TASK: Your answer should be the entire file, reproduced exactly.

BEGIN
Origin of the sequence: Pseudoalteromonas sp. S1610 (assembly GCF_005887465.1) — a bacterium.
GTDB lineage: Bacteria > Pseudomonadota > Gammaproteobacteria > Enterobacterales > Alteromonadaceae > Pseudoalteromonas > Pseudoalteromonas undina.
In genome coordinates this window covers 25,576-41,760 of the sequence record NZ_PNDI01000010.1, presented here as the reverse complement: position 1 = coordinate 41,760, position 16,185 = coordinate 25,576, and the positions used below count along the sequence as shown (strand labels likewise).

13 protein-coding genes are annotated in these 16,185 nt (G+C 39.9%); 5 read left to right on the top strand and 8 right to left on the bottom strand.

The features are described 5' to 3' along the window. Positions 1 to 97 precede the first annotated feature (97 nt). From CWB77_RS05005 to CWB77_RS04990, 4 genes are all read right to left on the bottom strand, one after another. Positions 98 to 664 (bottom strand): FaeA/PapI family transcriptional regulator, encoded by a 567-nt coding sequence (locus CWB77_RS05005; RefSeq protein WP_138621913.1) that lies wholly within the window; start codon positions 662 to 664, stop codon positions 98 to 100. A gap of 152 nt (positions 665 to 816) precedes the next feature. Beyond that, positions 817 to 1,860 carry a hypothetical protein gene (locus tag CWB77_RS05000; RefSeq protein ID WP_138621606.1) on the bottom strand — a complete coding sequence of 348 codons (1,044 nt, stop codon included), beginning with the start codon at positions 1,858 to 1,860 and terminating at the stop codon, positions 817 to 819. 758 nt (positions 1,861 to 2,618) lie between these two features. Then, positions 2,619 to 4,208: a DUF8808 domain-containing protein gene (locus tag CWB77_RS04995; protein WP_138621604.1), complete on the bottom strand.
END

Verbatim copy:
Origin of the sequence: Pseudoalteromonas sp. S1610 (assembly GCF_005887465.1) — a bacterium.
GTDB lineage: Bacteria > Pseudomonadota > Gammaproteobacteria > Enterobacterales > Alteromonadaceae > Pseudoalteromonas > Pseudoalteromonas undina.
In genome coordinates this window covers 25,576-41,760 of the sequence record NZ_PNDI01000010.1, presented here as the reverse complement: position 1 = coordinate 41,760, position 16,185 = coordinate 25,576, and the positions used below count along the sequence as shown (strand labels likewise).

13 protein-coding genes are annotated in these 16,185 nt (G+C 39.9%); 5 read left to right on the top strand and 8 right to left on the bottom strand.

The features are described 5' to 3' along the window. Positions 1 to 97 precede the first annotated feature (97 nt). From CWB77_RS05005 to CWB77_RS04990, 4 genes are all read right to left on the bottom strand, one after another. Positions 98 to 664 (bottom strand): FaeA/PapI family transcriptional regulator, encoded by a 567-nt coding sequence (locus CWB77_RS05005; RefSeq protein WP_138621913.1) that lies wholly within the window; start codon positions 662 to 664, stop codon positions 98 to 100. A gap of 152 nt (positions 665 to 816) precedes the next feature. Beyond that, positions 817 to 1,860 carry a hypothetical protein gene (locus tag CWB77_RS05000; RefSeq protein ID WP_138621606.1) on the bottom strand — a complete coding sequence of 348 codons (1,044 nt, stop codon included), beginning with the start codon at positions 1,858 to 1,860 and terminating at the stop codon, positions 817 to 819. 758 nt (positions 1,861 to 2,618) lie between these two features. Then, positions 2,619 to 4,208: a DUF8808 domain-containing protein gene (locus tag CWB77_RS04995; protein WP_138621604.1), complete on the bottom strand.